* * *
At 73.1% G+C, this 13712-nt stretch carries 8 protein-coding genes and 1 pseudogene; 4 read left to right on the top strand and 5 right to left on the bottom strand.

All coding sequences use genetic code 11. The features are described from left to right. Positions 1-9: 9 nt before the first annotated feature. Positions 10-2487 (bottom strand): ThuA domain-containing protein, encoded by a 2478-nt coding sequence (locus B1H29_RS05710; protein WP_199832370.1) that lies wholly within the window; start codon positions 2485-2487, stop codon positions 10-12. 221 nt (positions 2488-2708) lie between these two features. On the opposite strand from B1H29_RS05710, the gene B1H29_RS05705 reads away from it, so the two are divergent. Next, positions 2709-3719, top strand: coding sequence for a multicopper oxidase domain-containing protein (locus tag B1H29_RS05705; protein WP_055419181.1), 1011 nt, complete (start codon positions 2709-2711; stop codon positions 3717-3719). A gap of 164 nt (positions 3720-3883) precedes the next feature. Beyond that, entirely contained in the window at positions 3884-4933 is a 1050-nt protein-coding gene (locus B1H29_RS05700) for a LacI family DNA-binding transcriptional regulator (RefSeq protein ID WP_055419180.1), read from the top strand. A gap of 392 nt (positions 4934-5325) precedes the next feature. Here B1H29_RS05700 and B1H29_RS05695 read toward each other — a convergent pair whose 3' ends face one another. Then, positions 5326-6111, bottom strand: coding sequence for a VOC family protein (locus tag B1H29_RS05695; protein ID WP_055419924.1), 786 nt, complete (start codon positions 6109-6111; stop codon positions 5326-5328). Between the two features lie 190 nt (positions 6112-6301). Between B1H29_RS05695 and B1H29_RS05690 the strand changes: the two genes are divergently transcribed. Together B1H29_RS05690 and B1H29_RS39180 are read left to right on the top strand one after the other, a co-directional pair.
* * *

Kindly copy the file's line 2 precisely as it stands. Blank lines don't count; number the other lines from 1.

All coding sequences use genetic code 11. The features are described from left to right. Positions 1-9: 9 nt before the first annotated feature. Positions 10-2487 (bottom strand): ThuA domain-containing protein, encoded by a 2478-nt coding sequence (locus B1H29_RS05710; protein WP_199832370.1) that lies wholly within the window; start codon positions 2485-2487, stop codon positions 10-12. 221 nt (positions 2488-2708) lie between these two features. On the opposite strand from B1H29_RS05710, the gene B1H29_RS05705 reads away from it, so the two are divergent. Next, positions 2709-3719, top strand: coding sequence for a multicopper oxidase domain-containing protein (locus tag B1H29_RS05705; protein WP_055419181.1), 1011 nt, complete (start codon positions 2709-2711; stop codon positions 3717-3719). A gap of 164 nt (positions 3720-3883) precedes the next feature. Beyond that, entirely contained in the window at positions 3884-4933 is a 1050-nt protein-coding gene (locus B1H29_RS05700) for a LacI family DNA-binding transcriptional regulator (RefSeq protein ID WP_055419180.1), read from the top strand. A gap of 392 nt (positions 4934-5325) precedes the next feature. Here B1H29_RS05700 and B1H29_RS05695 read toward each other — a convergent pair whose 3' ends face one another. Then, positions 5326-6111, bottom strand: coding sequence for a VOC family protein (locus tag B1H29_RS05695; protein ID WP_055419924.1), 786 nt, complete (start codon positions 6109-6111; stop codon positions 5326-5328). Between the two features lie 190 nt (positions 6112-6301). Between B1H29_RS05695 and B1H29_RS05690 the strand changes: the two genes are divergently transcribed. Together B1H29_RS05690 and B1H29_RS39180 are read left to right on the top strand one after the other, a co-directional pair.